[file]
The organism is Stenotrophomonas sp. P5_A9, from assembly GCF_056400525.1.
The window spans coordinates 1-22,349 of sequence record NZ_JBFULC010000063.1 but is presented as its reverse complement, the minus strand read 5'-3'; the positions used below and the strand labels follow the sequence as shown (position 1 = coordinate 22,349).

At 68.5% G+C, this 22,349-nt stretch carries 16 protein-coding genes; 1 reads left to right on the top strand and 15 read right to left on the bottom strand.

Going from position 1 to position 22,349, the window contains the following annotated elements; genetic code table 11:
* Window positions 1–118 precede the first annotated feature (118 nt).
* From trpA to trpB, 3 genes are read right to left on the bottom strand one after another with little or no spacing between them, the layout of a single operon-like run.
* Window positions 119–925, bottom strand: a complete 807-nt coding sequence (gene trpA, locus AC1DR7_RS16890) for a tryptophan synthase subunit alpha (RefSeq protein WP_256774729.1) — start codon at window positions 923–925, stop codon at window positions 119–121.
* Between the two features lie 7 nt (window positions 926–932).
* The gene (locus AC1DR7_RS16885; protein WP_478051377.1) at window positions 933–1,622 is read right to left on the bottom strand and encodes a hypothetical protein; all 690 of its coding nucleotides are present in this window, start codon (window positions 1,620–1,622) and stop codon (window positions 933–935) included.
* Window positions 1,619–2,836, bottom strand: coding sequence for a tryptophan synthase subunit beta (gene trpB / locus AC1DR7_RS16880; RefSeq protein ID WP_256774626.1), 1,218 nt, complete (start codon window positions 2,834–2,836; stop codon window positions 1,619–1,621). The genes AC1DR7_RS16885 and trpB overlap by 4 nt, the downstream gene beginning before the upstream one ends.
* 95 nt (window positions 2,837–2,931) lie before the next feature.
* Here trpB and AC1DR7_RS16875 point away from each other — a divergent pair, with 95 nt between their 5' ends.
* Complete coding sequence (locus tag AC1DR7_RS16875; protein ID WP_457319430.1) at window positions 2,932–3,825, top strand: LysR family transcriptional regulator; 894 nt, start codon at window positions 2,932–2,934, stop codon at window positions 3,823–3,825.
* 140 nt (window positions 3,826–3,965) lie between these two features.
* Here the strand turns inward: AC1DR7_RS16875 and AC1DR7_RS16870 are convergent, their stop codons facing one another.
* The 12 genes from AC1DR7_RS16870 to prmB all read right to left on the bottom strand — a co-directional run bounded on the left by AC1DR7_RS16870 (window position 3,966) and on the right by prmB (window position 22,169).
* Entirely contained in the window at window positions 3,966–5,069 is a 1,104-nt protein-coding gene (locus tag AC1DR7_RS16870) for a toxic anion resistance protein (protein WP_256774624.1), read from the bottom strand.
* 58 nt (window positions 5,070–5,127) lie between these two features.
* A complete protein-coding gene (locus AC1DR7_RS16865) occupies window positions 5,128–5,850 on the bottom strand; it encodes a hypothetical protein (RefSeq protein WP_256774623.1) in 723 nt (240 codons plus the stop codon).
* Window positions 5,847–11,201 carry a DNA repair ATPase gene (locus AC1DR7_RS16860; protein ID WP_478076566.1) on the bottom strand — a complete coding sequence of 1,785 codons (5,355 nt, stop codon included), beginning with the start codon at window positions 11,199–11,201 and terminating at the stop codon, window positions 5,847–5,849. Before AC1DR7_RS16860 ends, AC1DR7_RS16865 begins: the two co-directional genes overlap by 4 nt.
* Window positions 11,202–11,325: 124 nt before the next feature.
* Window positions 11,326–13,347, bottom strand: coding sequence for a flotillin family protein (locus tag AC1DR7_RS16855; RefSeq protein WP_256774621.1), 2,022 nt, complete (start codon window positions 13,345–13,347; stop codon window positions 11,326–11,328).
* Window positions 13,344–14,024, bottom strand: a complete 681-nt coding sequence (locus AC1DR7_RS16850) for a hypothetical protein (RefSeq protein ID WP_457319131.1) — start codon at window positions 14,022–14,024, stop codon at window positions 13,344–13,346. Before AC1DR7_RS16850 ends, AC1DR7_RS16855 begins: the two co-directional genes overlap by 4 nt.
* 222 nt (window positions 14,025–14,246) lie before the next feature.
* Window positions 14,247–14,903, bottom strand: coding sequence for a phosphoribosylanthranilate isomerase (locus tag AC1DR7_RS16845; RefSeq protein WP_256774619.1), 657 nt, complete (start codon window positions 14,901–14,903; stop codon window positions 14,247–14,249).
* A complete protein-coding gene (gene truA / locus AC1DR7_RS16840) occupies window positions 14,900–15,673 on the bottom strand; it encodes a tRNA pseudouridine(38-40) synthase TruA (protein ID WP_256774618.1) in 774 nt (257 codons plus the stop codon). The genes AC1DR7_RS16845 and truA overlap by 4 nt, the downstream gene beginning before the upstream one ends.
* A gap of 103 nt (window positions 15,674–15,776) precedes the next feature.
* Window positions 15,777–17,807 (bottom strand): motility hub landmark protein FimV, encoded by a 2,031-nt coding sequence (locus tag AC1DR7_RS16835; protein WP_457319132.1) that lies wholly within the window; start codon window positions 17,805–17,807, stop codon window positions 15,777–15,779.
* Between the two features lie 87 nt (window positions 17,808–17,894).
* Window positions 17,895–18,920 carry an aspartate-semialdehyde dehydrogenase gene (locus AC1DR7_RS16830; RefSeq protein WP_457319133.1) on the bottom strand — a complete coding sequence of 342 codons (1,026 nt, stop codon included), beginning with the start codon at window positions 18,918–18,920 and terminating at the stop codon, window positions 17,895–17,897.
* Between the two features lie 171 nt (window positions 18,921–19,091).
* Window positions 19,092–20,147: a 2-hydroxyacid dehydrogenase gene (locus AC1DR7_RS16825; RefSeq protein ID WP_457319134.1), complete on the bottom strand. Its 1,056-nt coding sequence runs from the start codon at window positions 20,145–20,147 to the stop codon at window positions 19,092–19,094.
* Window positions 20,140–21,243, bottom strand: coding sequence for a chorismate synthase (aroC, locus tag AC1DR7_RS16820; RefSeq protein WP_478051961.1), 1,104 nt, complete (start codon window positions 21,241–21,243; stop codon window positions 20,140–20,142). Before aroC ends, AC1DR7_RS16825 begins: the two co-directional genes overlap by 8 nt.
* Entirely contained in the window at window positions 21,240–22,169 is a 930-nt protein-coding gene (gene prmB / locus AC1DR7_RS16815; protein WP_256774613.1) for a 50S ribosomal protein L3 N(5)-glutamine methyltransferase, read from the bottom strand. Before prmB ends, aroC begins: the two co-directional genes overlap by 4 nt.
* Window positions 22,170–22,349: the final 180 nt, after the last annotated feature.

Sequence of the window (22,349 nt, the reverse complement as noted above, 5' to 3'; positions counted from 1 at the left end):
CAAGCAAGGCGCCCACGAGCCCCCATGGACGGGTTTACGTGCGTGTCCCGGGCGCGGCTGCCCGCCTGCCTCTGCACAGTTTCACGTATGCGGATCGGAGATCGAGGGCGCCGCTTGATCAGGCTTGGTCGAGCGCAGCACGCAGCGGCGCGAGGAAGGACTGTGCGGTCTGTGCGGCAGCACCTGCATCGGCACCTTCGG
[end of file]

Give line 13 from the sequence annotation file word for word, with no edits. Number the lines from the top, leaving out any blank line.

* Complete coding sequence (locus tag AC1DR7_RS16875; protein ID WP_457319430.1) at window positions 2,932–3,825, top strand: LysR family transcriptional regulator; 894 nt, start codon at window positions 2,932–2,934, stop codon at window positions 3,823–3,825.